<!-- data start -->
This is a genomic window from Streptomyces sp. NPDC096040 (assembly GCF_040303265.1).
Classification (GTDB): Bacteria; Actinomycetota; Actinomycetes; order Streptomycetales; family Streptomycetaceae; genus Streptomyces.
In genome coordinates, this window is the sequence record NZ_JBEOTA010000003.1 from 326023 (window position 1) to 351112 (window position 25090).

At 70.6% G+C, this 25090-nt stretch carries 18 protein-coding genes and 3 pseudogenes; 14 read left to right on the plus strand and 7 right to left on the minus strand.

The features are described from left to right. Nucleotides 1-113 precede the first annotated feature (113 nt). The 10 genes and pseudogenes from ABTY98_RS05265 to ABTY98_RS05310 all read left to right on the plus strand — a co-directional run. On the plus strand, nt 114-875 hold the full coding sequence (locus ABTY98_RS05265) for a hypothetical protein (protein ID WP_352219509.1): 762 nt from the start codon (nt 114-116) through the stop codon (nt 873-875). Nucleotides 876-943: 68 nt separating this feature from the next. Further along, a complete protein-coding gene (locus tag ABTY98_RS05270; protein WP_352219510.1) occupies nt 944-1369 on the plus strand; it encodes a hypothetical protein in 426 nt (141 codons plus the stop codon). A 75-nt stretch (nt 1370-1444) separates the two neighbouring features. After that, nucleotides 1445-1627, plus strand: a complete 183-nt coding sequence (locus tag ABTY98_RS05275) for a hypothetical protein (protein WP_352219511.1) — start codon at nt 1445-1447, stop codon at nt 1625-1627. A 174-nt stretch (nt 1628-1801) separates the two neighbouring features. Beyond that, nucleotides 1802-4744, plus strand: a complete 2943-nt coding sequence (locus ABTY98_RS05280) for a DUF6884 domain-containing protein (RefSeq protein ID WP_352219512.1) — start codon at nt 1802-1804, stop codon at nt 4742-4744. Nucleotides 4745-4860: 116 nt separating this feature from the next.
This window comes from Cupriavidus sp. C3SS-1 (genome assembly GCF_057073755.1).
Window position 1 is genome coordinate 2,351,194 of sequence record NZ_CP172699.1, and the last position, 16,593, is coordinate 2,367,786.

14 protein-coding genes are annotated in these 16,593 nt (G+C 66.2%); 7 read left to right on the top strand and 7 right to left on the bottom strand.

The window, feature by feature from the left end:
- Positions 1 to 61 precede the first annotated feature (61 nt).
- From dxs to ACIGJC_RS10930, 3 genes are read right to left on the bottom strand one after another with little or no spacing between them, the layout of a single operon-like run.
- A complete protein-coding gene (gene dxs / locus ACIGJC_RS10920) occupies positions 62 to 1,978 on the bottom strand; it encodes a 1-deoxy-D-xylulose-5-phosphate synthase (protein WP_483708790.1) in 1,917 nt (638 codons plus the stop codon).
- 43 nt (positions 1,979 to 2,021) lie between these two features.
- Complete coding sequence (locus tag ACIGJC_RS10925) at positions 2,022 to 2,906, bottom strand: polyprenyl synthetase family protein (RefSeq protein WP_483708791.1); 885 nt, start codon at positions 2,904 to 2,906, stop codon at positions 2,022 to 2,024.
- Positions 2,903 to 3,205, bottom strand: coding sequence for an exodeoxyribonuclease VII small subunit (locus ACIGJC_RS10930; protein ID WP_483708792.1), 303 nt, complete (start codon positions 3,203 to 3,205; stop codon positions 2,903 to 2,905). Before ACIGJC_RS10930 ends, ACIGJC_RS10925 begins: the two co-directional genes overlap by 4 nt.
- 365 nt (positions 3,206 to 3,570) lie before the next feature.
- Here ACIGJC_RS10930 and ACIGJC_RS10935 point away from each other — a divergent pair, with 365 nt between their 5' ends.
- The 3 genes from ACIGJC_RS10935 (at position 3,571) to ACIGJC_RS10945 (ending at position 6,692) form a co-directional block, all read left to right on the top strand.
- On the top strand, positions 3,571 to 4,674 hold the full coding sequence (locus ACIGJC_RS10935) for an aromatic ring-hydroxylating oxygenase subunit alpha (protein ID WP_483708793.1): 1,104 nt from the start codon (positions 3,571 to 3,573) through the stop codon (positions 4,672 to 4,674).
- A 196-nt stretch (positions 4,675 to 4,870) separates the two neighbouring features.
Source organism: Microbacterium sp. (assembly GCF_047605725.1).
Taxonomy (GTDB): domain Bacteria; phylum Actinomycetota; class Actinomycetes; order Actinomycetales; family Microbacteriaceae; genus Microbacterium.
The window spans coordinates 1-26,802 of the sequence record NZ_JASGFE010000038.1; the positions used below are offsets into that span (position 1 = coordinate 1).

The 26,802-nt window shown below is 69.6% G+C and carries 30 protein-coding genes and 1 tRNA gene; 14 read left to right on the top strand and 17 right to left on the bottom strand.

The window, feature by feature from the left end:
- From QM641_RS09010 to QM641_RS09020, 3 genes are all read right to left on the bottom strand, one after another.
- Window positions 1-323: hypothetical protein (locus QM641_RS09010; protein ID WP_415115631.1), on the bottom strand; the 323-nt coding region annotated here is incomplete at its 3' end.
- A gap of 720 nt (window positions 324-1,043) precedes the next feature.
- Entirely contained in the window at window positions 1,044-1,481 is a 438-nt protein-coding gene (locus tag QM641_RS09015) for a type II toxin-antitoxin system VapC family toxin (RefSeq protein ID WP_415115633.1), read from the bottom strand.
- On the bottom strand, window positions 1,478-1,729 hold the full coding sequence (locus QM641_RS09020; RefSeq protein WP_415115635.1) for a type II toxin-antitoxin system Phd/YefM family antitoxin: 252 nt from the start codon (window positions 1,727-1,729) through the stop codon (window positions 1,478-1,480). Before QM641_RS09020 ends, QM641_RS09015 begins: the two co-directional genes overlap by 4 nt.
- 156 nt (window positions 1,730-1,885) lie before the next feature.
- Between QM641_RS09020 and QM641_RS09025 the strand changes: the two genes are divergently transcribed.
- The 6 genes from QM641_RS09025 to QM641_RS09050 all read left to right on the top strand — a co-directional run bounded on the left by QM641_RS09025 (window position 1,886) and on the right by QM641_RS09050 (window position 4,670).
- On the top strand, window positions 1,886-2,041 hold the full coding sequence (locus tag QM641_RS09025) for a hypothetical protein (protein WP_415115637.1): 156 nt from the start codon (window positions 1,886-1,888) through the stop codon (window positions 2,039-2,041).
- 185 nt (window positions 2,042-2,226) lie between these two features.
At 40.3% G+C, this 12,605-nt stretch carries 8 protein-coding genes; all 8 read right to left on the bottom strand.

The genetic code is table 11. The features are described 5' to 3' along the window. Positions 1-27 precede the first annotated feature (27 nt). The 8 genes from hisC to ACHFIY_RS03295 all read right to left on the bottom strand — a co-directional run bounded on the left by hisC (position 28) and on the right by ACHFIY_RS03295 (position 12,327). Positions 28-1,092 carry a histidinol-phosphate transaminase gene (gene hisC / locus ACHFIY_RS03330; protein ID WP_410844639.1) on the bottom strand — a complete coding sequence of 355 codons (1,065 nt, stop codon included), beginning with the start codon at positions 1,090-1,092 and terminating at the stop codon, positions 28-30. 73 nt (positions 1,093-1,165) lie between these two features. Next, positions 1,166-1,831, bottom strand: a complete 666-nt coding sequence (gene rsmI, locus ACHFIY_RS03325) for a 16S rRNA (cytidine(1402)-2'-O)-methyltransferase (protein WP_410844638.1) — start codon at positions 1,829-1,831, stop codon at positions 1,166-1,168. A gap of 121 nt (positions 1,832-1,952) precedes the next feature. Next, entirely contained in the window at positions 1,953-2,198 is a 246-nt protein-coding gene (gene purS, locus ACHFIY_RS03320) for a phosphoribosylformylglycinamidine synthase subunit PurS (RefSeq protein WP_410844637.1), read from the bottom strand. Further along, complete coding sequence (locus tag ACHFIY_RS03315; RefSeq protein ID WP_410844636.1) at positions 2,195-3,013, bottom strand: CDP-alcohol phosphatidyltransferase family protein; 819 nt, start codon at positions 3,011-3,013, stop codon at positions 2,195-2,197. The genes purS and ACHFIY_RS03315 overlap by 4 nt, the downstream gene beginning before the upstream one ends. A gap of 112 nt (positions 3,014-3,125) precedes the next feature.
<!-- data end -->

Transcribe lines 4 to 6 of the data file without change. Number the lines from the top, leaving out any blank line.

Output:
At 70.6% G+C, this 25090-nt stretch carries 18 protein-coding genes and 3 pseudogenes; 14 read left to right on the plus strand and 7 right to left on the minus strand.

The features are described from left to right. Nucleotides 1-113 precede the first annotated feature (113 nt). The 10 genes and pseudogenes from ABTY98_RS05265 to ABTY98_RS05310 all read left to right on the plus strand — a co-directional run. On the plus strand, nt 114-875 hold the full coding sequence (locus ABTY98_RS05265) for a hypothetical protein (protein ID WP_352219509.1): 762 nt from the start codon (nt 114-116) through the stop codon (nt 873-875). Nucleotides 876-943: 68 nt separating this feature from the next. Further along, a complete protein-coding gene (locus tag ABTY98_RS05270; protein WP_352219510.1) occupies nt 944-1369 on the plus strand; it encodes a hypothetical protein in 426 nt (141 codons plus the stop codon). A 75-nt stretch (nt 1370-1444) separates the two neighbouring features. After that, nucleotides 1445-1627, plus strand: a complete 183-nt coding sequence (locus tag ABTY98_RS05275) for a hypothetical protein (protein WP_352219511.1) — start codon at nt 1445-1447, stop codon at nt 1625-1627. A 174-nt stretch (nt 1628-1801) separates the two neighbouring features. Beyond that, nucleotides 1802-4744, plus strand: a complete 2943-nt coding sequence (locus ABTY98_RS05280) for a DUF6884 domain-containing protein (RefSeq protein ID WP_352219512.1) — start codon at nt 1802-1804, stop codon at nt 4742-4744. Nucleotides 4745-4860: 116 nt separating this feature from the next.
This window comes from Cupriavidus sp. C3SS-1 (genome assembly GCF_057073755.1).